Susan W. Kemp has a BA in drama from the University of Washington and has been a marketing/technical writer and editor for twenty years. Contact her at susanwkemp(at)outlook(dot)com.
We Grew Tales — Short Story Collection
We Grew Tales is a collaboration of creative storytelling. Three Northwest authors present speculative fiction, humorous, and literary tales, without apology for the wide ranging styles and subject matter. Indeed, the variety is what makes this collection so enjoyable to read!In “Jesus on a Rocking Horse,” a disabled woman and a homeless man see an image of Jesus in a dirty alleyway. In “The Era of Trolls,” a woman must defeat a holographic Internet troll or be attached to it indefinitely. In “Out of the Flames,” two sisters discover a dark secret from their childhoods that will change their lives forever.
The book is written in two parts, reflecting the authors’ interest in exploring two different creative processes…or two ways to grow a tale. The first half are stories conjured up in the traditional—albeit elusive—manner of storytelling. That is, a seed of an idea is fertilized in the mind, transformed onto the page, and finally shaped for the reader’s consumption. In the second half of the book, the seeds are planted as prompts—nonnegotiable starting points to spur the imagination. While both methods are familiar to experienced writers, it is up to the reader to decide which yields the best harvest.
We Grew Tales is excellent for:
- Book clubs
- Writing groups
- Readers with an appetite for something new around every corner
Eat This — Hobart
Evolution, Accelerated — Blue Lake Review
Twelve Writing Secrets of Jennifer Steil — The Writers Workshop Review
The Moisture Festival: Outliers and Oddities — HowlRound
Susan has also published nonfiction articles in Marketer and the Seattle Daily Journal of Commerce.
What one reader had to say about Susan’s writing: “It is like you took a slice of life and looked at it just about 60 degrees off.”
The Life of Susan
Susan was born in Bellevue. Not the mental hospital, but the city in Washington State, USA. At that time, it was known as a bedroom community, which must have had a profound affect on Susan, as she often sleeps in bedrooms.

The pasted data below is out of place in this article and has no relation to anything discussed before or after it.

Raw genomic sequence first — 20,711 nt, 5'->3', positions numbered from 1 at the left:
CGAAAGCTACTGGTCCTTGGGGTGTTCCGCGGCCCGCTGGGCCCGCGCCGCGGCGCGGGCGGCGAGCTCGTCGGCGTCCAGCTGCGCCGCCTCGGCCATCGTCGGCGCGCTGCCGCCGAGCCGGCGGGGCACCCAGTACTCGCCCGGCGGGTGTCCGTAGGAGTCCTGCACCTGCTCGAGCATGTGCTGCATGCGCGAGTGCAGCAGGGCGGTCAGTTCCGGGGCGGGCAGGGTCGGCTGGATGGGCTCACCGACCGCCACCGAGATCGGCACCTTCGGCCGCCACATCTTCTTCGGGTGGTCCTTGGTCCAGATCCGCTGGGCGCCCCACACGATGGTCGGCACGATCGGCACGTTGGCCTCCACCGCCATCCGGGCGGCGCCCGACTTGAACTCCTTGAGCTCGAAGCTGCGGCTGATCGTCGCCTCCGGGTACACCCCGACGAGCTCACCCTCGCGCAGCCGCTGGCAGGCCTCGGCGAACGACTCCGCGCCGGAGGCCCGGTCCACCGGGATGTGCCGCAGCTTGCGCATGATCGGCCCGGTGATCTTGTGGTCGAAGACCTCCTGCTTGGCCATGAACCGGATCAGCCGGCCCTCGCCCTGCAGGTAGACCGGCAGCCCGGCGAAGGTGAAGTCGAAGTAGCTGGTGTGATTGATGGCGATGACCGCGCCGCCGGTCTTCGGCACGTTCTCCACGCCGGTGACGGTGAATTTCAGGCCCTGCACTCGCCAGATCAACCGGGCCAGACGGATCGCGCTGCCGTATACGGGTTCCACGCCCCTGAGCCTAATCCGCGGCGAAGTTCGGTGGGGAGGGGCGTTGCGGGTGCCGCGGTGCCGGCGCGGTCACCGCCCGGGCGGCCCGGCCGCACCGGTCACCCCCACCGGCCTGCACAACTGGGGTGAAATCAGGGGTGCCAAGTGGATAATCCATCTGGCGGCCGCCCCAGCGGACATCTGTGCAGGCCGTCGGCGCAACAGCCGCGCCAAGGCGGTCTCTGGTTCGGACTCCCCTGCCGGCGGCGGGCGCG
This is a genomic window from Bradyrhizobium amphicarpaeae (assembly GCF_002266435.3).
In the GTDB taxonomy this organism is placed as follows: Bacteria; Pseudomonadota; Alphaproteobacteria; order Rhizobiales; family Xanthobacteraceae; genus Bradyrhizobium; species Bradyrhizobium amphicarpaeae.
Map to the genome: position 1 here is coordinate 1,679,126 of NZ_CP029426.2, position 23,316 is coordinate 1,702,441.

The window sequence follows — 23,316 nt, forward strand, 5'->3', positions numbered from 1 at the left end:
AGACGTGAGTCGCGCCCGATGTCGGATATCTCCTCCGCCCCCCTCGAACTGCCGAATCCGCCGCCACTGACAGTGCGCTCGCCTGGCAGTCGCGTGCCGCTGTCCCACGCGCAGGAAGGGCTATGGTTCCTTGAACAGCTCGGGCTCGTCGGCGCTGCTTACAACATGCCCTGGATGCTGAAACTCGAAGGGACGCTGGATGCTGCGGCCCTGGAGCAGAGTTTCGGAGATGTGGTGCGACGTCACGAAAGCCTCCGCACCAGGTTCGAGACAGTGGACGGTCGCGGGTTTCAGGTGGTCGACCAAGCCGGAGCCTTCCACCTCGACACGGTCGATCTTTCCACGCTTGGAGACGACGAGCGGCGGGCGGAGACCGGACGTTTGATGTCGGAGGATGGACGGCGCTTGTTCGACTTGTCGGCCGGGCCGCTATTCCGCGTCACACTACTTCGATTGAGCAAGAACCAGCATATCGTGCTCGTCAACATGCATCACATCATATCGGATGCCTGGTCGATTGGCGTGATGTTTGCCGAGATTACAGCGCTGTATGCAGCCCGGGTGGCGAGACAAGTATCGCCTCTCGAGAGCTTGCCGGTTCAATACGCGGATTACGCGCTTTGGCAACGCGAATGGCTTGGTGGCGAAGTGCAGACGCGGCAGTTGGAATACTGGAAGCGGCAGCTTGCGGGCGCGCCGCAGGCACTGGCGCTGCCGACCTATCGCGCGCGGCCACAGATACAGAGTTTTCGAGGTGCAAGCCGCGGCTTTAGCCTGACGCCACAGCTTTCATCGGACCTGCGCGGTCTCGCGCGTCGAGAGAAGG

Susan grew along with Bellevue, which now has many skyscrapers. Susan owns no skyscrapers, but she works for a company that designs foundations for them. Coincidence? I think not.
After a brief stint at the University of Washington, Susan moved to Zurich and later Paris to be an au pair. This was a disaster, because although she could have written the Nanny Dairies, her employers in three different families were too nice. She eventually returned to the United States (and the University of Washington), unknowingly deprived of this potential fame and fortune.
While in Zurich, Susan performed street shows to earn a little extra money (her au pair jobs were, shall we say, not highly funded). A concerned citizen informed Susan that she was good, but she would be better if she went to Paris and studied with Etienne Decroux (translation: you’re really not very good even though people put money in your hat. Go take a class with the guy who taught Marcel Marceau). She did, and also took classes with Ella Jaroszewicz, Marcel Marceau’s ex wife (is there a pattern here?).
With a degree in acting from the University of Washington, Susan has, of course, held a number of different jobs over the course of her, well, career. She has been doing marketing and proposal writing for quite some time now, but occasionally she looks back to other successes with a certain nostalgic longing. There was that two-day stint as a department store temp in the men’s tie department. She began with no clue how to match a tie to a suit. By the end of the day, she was flinging ties like a rodeo cowboy, to the awed applause of onlooking shoppers. There was the gig at the Windows ’95 opening at Microsoft when, dressed as a computer (head encased in a monitor, silver spandex body suit, don’t think about this too much), she got within a stone’s throw of Bill Gates, Jay Leno, and a hoard of photographers who were following them around. Not that she would have thrown a stone. It’s just an expression. Of course, nothing could match the day she spent wearing a gorilla suit and an Alex Trebek name tag on a Washington State ferry (this is true, you just can’t make this stuff up).
Some time back, After 127 million comedy improvisation performances, 567 million mime/dance performances (numbers subject to revision), and a few commercials, Susan set aside the spotlight to concentrate on writing.
And so she is. Writing. She hopes you enjoy it.